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Points programs: Live TV's new draw
Points programs: Live TV's new draw

Far from spelling the doom of live television, second screen devices like smartphones and tablets could well serve as the vehicles that usher TV into a golden era of viewership and direct marketing. "Second-screen devices are likely to be the principal force behind social TV experiences as companion apps are increasingly written for that experience," asserts Gartner research director Michael Gartenberg in a report on “Social TV Activities” released this week.

Americans have not stopped watching television. They're watching more than ever—some 34 hours a week each, according to a 3Q 2012 report from Nielsen. Where and when they watch Cops or The Big Bang Theory or Monday Night Football is what's changed, as time-shifting devices and Internet viewing allow viewers to pick their times and dump their commercials. But thanks to two major factors—mobile connectivity and greed—more people may soon be trashing their Tivos and collecting points by interacting with TV shows and ads.

As a result, Gartner maintains, cable providers, entertainment companies, and marketers are presented with an opportunity to seize upon social media interactions with live TV as powerful means of consumer engagement. "The time to take advantage of this opportunity is right now, as social TV services have not yet been dominated by a single solution and the market is far from saturated," says Gartenberg.

Yesterday, Viggle, an app that awards people points for watching specific shows and engaging with ads, launched a national TV ad campaign urging viewers to spend more time on live TV and earn rewards ranging from gift cards to tablet computers.Viggle has two million users and is looking for lots more.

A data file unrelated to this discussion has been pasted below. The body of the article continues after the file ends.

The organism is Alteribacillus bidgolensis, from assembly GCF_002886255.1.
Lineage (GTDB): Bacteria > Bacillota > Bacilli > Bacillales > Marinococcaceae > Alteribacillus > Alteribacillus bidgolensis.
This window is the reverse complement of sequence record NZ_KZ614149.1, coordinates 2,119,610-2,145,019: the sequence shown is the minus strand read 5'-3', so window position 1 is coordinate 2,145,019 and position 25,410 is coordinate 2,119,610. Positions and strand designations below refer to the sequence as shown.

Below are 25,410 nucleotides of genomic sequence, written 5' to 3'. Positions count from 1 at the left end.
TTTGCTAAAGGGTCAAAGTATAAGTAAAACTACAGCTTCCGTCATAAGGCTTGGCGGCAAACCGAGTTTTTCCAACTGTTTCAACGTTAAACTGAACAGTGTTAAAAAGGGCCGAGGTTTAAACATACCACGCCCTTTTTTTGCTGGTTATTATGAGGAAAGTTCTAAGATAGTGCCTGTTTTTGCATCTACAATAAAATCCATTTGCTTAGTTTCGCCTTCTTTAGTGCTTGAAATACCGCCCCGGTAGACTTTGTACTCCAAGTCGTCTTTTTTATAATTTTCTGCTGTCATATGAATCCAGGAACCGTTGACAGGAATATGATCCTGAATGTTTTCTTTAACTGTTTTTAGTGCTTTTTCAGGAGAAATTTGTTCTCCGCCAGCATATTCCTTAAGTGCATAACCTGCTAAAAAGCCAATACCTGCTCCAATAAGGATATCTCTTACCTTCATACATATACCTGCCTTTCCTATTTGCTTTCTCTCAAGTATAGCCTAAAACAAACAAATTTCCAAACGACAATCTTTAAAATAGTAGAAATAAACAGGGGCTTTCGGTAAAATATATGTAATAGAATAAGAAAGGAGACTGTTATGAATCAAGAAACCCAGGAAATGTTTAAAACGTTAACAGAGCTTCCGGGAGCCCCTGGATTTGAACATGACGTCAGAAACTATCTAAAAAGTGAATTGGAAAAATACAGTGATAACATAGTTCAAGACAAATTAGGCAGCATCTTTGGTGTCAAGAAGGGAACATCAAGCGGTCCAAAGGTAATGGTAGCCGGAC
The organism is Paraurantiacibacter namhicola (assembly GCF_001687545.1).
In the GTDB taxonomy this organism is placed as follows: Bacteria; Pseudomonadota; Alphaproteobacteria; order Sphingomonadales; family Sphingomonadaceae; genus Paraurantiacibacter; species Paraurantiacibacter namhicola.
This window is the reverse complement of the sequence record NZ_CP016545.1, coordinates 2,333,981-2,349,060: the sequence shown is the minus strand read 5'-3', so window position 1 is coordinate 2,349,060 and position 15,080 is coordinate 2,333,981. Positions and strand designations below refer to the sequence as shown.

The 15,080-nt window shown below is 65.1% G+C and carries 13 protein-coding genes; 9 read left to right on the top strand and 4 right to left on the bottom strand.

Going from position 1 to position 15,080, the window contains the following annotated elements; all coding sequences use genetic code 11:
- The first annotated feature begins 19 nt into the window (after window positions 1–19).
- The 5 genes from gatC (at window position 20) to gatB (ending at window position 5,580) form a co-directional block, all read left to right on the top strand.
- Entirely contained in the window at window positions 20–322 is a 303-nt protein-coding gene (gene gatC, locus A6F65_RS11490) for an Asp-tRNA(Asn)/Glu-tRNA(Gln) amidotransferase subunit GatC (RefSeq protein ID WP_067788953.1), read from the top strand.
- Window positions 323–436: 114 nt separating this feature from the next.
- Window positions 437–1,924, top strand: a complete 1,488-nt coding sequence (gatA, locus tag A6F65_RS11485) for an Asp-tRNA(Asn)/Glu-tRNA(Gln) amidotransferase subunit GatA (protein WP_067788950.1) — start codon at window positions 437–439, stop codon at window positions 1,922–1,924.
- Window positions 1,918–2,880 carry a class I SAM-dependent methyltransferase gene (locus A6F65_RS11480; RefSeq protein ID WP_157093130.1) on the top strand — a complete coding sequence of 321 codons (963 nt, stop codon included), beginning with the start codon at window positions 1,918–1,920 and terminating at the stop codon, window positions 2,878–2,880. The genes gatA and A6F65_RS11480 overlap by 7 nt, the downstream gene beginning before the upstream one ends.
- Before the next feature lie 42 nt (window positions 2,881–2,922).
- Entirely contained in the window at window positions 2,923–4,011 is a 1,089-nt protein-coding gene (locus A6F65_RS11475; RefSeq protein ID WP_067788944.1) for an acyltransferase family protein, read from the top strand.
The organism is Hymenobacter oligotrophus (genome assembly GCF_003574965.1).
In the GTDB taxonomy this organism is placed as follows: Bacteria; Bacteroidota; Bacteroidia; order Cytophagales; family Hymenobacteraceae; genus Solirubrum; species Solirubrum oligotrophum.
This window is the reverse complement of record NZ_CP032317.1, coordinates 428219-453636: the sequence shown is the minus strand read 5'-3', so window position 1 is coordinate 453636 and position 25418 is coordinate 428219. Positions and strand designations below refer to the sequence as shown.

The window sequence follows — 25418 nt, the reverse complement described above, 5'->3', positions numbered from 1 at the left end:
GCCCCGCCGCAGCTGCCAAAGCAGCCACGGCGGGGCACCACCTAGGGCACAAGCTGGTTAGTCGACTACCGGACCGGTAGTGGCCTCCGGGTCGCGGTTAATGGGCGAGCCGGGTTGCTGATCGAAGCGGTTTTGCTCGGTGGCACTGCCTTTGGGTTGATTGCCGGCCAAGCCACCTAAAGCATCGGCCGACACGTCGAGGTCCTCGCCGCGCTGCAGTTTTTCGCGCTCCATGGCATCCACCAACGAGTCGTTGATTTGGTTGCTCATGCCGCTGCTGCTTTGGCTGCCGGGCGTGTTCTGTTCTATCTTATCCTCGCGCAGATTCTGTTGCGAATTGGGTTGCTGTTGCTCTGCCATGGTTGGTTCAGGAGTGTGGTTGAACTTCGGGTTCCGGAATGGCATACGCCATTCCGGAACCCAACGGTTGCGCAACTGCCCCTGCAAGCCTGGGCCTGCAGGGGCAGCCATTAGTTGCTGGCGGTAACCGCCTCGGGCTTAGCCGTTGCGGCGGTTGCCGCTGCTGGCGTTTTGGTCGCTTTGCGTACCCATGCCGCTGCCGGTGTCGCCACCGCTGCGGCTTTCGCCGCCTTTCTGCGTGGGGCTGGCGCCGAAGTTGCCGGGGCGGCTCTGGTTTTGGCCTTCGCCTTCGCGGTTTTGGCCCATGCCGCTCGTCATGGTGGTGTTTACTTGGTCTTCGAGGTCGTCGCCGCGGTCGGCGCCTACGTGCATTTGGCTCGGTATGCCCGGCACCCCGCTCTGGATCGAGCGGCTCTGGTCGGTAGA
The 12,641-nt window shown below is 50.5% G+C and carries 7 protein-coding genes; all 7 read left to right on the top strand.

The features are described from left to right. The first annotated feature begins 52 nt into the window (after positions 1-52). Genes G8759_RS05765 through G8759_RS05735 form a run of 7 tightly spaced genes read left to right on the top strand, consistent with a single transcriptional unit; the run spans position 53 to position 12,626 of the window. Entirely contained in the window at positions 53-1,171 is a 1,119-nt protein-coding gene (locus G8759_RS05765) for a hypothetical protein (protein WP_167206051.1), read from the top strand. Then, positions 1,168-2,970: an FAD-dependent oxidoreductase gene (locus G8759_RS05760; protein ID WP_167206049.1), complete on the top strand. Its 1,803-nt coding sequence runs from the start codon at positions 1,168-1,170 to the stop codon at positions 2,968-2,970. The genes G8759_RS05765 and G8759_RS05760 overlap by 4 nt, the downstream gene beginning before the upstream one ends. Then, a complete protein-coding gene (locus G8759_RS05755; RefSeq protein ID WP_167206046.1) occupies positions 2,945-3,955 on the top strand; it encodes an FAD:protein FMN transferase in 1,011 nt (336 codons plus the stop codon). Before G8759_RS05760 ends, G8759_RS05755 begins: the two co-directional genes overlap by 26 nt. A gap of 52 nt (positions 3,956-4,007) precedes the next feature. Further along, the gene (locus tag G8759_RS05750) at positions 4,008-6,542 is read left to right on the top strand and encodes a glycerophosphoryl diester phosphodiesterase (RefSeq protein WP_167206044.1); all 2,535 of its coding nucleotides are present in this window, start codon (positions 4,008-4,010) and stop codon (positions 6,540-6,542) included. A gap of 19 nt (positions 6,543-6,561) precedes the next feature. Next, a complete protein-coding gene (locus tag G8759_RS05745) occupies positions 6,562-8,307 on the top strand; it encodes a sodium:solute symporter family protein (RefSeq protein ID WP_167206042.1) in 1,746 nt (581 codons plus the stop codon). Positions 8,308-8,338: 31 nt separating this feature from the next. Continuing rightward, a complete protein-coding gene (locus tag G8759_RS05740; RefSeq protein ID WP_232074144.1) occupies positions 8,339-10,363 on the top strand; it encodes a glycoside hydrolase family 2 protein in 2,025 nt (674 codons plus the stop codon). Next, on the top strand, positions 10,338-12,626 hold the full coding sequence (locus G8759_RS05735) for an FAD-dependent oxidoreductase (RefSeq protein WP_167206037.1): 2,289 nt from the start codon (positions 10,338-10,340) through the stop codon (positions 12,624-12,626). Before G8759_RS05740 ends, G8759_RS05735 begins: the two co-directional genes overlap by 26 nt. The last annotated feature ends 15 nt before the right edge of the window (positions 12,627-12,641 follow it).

“We are making a big push right now into direct marketing,” says Viggle President and COO Greg Consiglio. “Imagine being able to offer someone 1,000 points to watch an infomercial and providing them with product information for download, as well as special discount codes. At the end, you provide retail locations or options to click and buy.”

Alerts to take advantage of such offers can be targeted to chosen demographics, which is what Viggle does on a regular basis for its entertainment clients looking to draw viewers to new shows. The History Channel used Viggle to part the seas for its recent series, The Bible. App users who watched all five episodes received 1,000 points.

Social interaction with other app users about what's up on Viggle is also often rewarded (2,000 points is roughly equivalent to $1 in value) and gamification supports sports programming. During NCAA March Madness coverage beginning this week, Viggle users can compete against nine others by selecting individual players in games they're watching. Whoever has the player with the best stats at game's end wins 1,000 points. Getting viewers involved in the game ensures longer viewing times and more interactions with advertisers.

Live television, the chief purveyor of above-the-line advertising, has turned to a below-the-line device to ensure its profitable survival. “Every industry uses elements of loyalty programs,” Consiglio says. “But the entertainment business never did, and TV definitely never did. Now they do.”

While the Gartner report allows that Internet-connected television will serve as the key conduit for social connectivity via the medium, especially on a global basis, it is unequivocal in stating that loyalty-driven apps will have a marked influence on social TV in the coming two years.

“The net result of these activities will help turn users away from time-shifted, catch-up TV experiences, and the commercial-skipping activity associated with them, and back toward live broadcasts,” the report states.

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